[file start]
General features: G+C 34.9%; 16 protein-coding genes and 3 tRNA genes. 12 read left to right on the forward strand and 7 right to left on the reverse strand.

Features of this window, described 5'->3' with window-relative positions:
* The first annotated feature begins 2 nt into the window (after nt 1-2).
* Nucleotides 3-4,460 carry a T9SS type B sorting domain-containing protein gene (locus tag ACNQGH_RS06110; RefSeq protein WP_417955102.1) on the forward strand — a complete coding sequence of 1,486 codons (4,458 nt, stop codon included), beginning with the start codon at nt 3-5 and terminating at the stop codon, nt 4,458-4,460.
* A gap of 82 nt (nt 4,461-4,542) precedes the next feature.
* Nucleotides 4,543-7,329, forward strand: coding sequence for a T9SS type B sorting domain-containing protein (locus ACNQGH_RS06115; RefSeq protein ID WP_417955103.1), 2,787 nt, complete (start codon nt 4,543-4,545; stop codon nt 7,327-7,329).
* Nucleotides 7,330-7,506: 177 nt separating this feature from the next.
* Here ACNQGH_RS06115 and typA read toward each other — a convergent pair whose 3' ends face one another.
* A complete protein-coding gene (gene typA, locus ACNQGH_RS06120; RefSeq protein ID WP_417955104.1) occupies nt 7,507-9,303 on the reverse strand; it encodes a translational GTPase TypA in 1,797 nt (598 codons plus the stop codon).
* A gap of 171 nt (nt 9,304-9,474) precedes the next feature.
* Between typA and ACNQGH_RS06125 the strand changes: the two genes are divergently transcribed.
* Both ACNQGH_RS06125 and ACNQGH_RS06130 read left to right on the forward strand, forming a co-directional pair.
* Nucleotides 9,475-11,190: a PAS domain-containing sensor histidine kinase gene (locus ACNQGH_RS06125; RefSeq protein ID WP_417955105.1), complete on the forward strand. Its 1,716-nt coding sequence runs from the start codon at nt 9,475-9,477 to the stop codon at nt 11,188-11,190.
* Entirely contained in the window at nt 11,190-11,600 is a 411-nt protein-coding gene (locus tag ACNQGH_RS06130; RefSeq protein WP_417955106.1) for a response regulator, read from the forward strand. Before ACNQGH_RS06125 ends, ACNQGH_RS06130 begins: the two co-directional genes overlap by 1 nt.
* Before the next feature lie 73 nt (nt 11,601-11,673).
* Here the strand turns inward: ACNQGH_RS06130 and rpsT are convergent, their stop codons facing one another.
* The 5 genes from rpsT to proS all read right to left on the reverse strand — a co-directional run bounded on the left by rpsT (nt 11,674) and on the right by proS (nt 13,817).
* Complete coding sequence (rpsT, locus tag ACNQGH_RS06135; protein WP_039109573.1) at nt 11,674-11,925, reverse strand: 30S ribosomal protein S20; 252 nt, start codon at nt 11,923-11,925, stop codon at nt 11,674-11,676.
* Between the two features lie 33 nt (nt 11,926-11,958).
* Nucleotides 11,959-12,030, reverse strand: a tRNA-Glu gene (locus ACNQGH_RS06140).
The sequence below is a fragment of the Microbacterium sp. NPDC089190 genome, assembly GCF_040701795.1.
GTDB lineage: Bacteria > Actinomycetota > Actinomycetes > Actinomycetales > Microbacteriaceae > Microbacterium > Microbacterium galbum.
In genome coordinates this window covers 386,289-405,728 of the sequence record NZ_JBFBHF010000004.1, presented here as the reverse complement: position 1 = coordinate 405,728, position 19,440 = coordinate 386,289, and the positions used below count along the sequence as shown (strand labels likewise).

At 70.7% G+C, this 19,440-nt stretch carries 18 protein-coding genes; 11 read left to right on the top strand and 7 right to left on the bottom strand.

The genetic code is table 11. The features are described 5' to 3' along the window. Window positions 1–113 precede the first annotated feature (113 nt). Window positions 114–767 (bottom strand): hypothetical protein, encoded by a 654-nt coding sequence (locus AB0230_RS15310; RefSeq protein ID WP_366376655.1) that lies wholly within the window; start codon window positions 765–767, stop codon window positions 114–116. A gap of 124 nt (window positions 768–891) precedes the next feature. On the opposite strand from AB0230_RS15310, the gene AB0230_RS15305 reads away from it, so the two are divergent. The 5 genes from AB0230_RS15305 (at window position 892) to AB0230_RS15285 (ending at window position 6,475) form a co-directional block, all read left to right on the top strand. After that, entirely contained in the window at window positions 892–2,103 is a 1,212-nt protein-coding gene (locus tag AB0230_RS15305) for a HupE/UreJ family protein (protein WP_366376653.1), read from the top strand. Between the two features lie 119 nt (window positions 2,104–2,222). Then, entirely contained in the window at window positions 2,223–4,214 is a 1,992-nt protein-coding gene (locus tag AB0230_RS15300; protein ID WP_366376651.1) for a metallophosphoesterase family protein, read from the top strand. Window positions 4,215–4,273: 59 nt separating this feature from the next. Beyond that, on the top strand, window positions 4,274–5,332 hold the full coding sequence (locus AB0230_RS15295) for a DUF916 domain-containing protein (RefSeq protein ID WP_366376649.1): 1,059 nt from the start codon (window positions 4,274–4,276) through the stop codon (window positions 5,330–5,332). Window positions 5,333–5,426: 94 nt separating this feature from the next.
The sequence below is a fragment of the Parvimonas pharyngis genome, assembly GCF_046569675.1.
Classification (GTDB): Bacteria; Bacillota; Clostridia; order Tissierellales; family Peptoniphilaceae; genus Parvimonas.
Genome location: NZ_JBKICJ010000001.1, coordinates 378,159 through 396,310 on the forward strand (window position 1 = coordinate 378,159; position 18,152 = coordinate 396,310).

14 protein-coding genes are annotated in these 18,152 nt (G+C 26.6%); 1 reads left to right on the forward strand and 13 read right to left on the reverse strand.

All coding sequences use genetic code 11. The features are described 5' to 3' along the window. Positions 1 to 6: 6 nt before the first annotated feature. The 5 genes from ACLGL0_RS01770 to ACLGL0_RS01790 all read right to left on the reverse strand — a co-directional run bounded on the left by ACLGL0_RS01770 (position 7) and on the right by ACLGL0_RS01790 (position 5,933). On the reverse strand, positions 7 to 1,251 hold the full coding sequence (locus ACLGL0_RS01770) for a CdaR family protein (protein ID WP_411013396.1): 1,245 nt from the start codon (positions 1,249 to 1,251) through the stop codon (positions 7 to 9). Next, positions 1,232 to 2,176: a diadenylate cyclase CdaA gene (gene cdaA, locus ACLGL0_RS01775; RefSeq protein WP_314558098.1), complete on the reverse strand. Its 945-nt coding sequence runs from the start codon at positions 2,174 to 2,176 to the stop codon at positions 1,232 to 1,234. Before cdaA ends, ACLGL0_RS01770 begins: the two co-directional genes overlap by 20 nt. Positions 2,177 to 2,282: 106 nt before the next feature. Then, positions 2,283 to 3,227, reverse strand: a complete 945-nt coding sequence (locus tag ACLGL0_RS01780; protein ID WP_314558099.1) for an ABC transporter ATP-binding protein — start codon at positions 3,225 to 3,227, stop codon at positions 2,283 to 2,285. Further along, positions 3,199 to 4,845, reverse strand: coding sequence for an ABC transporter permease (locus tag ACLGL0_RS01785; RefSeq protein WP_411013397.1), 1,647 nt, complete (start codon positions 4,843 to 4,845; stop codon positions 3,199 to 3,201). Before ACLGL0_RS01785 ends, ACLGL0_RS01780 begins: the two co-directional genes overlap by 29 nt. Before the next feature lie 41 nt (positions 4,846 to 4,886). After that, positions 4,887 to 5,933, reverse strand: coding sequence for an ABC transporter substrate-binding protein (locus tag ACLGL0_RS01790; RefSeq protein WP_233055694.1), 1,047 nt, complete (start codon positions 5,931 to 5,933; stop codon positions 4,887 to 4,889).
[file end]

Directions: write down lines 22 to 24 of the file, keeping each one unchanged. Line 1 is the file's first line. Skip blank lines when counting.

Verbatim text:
GTDB lineage: Bacteria > Actinomycetota > Actinomycetes > Actinomycetales > Microbacteriaceae > Microbacterium > Microbacterium galbum.
In genome coordinates this window covers 386,289-405,728 of the sequence record NZ_JBFBHF010000004.1, presented here as the reverse complement: position 1 = coordinate 405,728, position 19,440 = coordinate 386,289, and the positions used below count along the sequence as shown (strand labels likewise).

At 70.7% G+C, this 19,440-nt stretch carries 18 protein-coding genes; 11 read left to right on the top strand and 7 right to left on the bottom strand.